In its annual sustainability report, The University of Maryland’s Office of Sustainability announced that visitors and members of the university community have prevented the disposal of nearly 3 million plastic water bottles over a three-year period by refilling their bottles with filtered water from filling stations around the campus.
The 103 electronic water bottle filling stations on the campus, sponsored by the Office of Sustainability through the Terps Heart The Tap program, have saved exactly 2,933,087 water bottles from disposal since the stations were installed. This updated number was determined after the office calculated 2015-16 totals in July, according to Aynsley Toews, a project manager at the Office of Sustainability. The office calculates the total number of bottles saved on an annual basis.
“I think these stations have a wonderful impact on the campus community,” Toews said. “We have prevented so many plastic water bottles from ending up in landfills, and the goal is to one day have them in every building if possible.”
Every summer since the first water bottle filling stations were installed on the campus in 2013, student interns for the Office of Sustainability go around to each station — which are all equipped with a counter — and add up the total amount of plastic water bottles saved.
Bottle filling station use has increased an average of 660 percent annually over the past three years, according to the 2016 report.
The jump in numbers between 2014 and 2015 can be attributed to the increase in the amount of water bottle filling stations installed, Toews said. But these stations aren’t cheap.
The first batch of filling stations, which was installed in 2013, was funded by a $62,282 Sustainability Fund grant that provides funding for projects that promote environmental sustainability and is supported by student fees. This grant led to the installation of 64 electronic water bottle filling stations, according to the university sustainability website. The second grant from the fund awarded $44,200 for the installation of 36 more water filling stations in 2014.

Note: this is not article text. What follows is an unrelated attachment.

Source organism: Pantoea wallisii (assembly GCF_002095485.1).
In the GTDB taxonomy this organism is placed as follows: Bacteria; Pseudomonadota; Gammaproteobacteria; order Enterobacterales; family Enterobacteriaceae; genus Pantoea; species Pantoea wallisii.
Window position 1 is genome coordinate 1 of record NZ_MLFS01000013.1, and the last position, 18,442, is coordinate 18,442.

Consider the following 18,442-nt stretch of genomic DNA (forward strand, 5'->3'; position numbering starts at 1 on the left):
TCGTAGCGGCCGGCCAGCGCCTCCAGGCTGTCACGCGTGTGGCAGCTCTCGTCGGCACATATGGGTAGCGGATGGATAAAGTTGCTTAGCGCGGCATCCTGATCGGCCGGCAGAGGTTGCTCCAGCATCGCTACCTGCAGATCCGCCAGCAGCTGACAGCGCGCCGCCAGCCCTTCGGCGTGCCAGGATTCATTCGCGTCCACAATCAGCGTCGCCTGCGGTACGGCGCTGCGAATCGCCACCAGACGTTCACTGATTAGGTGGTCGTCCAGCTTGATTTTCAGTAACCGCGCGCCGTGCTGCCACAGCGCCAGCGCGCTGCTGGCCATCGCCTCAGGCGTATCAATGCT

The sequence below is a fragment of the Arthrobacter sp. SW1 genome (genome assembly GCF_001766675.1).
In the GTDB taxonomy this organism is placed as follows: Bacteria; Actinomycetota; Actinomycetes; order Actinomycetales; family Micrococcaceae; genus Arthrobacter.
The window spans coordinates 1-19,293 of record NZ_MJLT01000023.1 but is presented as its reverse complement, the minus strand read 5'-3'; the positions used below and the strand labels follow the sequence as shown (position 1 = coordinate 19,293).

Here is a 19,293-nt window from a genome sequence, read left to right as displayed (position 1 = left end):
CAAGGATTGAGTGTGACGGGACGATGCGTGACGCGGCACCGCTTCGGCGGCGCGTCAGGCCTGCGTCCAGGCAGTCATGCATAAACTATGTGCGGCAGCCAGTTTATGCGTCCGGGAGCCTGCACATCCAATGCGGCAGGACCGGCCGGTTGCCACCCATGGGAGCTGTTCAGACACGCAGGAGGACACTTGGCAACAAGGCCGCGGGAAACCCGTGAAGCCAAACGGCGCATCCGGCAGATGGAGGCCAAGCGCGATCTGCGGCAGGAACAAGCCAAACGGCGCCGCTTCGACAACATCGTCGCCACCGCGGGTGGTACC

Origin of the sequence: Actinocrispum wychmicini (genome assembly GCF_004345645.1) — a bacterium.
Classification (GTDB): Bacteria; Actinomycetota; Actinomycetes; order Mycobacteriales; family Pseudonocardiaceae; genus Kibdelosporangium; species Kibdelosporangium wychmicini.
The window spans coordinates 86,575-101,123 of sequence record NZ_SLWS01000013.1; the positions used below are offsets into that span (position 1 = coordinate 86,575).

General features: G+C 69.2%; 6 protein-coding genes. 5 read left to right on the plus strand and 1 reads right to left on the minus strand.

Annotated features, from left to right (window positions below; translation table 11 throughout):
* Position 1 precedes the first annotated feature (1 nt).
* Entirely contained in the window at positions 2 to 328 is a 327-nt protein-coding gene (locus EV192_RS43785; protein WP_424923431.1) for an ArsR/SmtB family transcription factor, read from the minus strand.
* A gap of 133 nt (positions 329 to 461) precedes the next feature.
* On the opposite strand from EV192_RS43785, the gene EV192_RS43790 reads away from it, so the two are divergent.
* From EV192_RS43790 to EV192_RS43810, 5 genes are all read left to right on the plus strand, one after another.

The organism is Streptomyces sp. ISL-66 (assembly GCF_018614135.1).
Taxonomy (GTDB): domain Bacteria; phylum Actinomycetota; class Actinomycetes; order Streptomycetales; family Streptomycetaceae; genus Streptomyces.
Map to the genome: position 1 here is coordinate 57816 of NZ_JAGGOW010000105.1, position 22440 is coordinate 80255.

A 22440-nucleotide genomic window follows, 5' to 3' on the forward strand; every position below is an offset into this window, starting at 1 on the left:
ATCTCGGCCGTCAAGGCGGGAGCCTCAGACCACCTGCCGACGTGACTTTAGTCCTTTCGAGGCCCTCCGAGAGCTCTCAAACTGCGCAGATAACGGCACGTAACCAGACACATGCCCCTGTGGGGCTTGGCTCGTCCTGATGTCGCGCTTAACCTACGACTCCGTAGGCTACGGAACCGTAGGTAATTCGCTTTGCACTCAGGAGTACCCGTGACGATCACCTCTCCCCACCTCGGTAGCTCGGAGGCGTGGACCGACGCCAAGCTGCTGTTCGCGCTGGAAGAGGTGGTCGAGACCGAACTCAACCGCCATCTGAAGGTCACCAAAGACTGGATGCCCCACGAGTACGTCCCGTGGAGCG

When purchased in bulk, each station costs about $800, not including installation, which can range from $200 to $2,000 depending on the complexity of the installation. Each filling station also requires about two replacement filters each year, costing about $50 each, Toews said. However, this total does not include costs for damages induced by general wear and tear, she added.
For many students on the campus, refilling their water bottles at these filling stations has become a common part of their routine.
“I bring my reusable water bottle with me everywhere,” said Jessica Fischberg, a junior journalism major who refills her reusable water bottle at least once a day. She added that the stations are a good incentive for students to be more sustainable.
“When I visit other universities I can’t even find a recycling bin let alone water bottle filling stations,” said Samantha Bingaman, a senior environmental science and policy major. “But at Maryland, I see a lot of the students carrying around reusable water bottles and refilling them at the stations. This entire campus is dedicated to improving sustainability, which is so rare.”
In 2013, Facilities Management estimated there were 3,000 to 4,000 water fountains on the campus, Toews said, but her goal is to turn all of them into water bottle filling stations.
She added that a proposal for a third grant from the Sustainability Fund was recently sent to the sustainability council for the installation of 85 new water bottle filling stations to replace water fountains.
“So many requests come from faculty and students for more [stations] and we want to keep up with the demand,” Toews said. “We have the water bottle filling stations in the most trafficked buildings on campus, but we are now looking to expand them to all buildings.”
Bingaman, who is an undergraduate student representative on the sustainability council, said the council has received the proposal and if approved, it will be announced by the end of the semester.
“It takes three times more water to produce the plastic water bottle container than what it actually holds, it is a huge consumer of oil and they end up in landfills more often than they should,” Bingaman said. “It would be great if we could have more water fountains replaced with this new snazzy technology.”